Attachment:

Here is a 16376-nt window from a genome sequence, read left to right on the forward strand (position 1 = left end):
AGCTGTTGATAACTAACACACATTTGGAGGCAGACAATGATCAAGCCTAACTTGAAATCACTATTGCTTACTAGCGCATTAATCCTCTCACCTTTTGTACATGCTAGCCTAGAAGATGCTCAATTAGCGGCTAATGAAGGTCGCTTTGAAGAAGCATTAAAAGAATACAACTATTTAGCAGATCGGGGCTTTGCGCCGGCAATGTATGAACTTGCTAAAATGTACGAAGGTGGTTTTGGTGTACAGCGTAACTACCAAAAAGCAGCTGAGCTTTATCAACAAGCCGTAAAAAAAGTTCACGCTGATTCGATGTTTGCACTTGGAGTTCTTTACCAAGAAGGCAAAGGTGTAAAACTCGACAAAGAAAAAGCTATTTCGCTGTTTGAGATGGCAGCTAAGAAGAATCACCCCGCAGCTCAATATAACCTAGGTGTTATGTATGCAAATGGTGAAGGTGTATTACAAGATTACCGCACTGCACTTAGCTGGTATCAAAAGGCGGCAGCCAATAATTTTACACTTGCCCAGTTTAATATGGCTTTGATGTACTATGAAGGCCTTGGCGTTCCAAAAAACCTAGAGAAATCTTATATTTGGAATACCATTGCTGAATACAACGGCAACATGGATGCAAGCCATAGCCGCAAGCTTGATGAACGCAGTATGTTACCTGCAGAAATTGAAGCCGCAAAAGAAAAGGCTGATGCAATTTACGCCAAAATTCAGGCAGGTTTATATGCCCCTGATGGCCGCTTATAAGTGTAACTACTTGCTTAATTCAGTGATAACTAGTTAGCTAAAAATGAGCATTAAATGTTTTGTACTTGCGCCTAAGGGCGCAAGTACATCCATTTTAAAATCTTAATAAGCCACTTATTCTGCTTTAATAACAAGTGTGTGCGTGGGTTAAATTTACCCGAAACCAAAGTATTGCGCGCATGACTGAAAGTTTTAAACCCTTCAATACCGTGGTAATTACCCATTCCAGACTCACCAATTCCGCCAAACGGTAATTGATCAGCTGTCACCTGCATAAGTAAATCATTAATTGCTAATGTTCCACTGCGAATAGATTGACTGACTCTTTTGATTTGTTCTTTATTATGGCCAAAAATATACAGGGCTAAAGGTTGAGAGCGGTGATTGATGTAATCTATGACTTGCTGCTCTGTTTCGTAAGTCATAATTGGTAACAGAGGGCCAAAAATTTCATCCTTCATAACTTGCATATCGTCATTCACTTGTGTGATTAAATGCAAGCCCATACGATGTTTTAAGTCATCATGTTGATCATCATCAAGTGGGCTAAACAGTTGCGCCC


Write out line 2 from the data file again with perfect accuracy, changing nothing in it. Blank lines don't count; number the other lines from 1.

AGCTGTTGATAACTAACACACATTTGGAGGCAGACAATGATCAAGCCTAACTTGAAATCACTATTGCTTACTAGCGCATTAATCCTCTCACCTTTTGTACATGCTAGCCTAGAAGATGCTCAATTAGCGGCTAATGAAGGTCGCTTTGAAGAAGCATTAAAAGAATACAACTATTTAGCAGATCGGGGCTTTGCGCCGGCAATGTATGAACTTGCTAAAATGTACGAAGGTGGTTTTGGTGTACAGCGTAACTACCAAAAAGCAGCTGAGCTTTATCAACAAGCCGTAAAAAAAGTTCACGCTGATTCGATGTTTGCACTTGGAGTTCTTTACCAAGAAGGCAAAGGTGTAAAACTCGACAAAGAAAAAGCTATTTCGCTGTTTGAGATGGCAGCTAAGAAGAATCACCCCGCAGCTCAATATAACCTAGGTGTTATGTATGCAAATGGTGAAGGTGTATTACAAGATTACCGCACTGCACTTAGCTGGTATCAAAAGGCGGCAGCCAATAATTTTACACTTGCCCAGTTTAATATGGCTTTGATGTACTATGAAGGCCTTGGCGTTCCAAAAAACCTAGAGAAATCTTATATTTGGAATACCATTGCTGAATACAACGGCAACATGGATGCAAGCCATAGCCGCAAGCTTGATGAACGCAGTATGTTACCTGCAGAAATTGAAGCCGCAAAAGAAAAGGCTGATGCAATTTACGCCAAAATTCAGGCAGGTTTATATGCCCCTGATGGCCGCTTATAAGTGTAACTACTTGCTTAATTCAGTGATAACTAGTTAGCTAAAAATGAGCATTAAATGTTTTGTACTTGCGCCTAAGGGCGCAAGTACATCCATTTTAAAATCTTAATAAGCCACTTATTCTGCTTTAATAACAAGTGTGTGCGTGGGTTAAATTTACCCGAAACCAAAGTATTGCGCGCATGACTGAAAGTTTTAAACCCTTCAATACCGTGGTAATTACCCATTCCAGACTCACCAATTCCGCCAAACGGTAATTGATCAGCTGTCACCTGCATAAGTAAATCATTAATTGCTAATGTTCCACTGCGAATAGATTGACTGACTCTTTTGATTTGTTCTTTATTATGGCCAAAAATATACAGGGCTAAAGGTTGAGAGCGGTGATTGATGTAATCTATGACTTGCTGCTCTGTTTCGTAAGTCATAATTGGTAACAGAGGGCCAAAAATTTCATCCTTCATAACTTGCATATCGTCATTCACTTGTGTGATTAAATGCAAGCCCATACGATGTTTTAAGTCATCATGTTGATCATCATCAAGTGGGCTAAACAGTTGCGCCC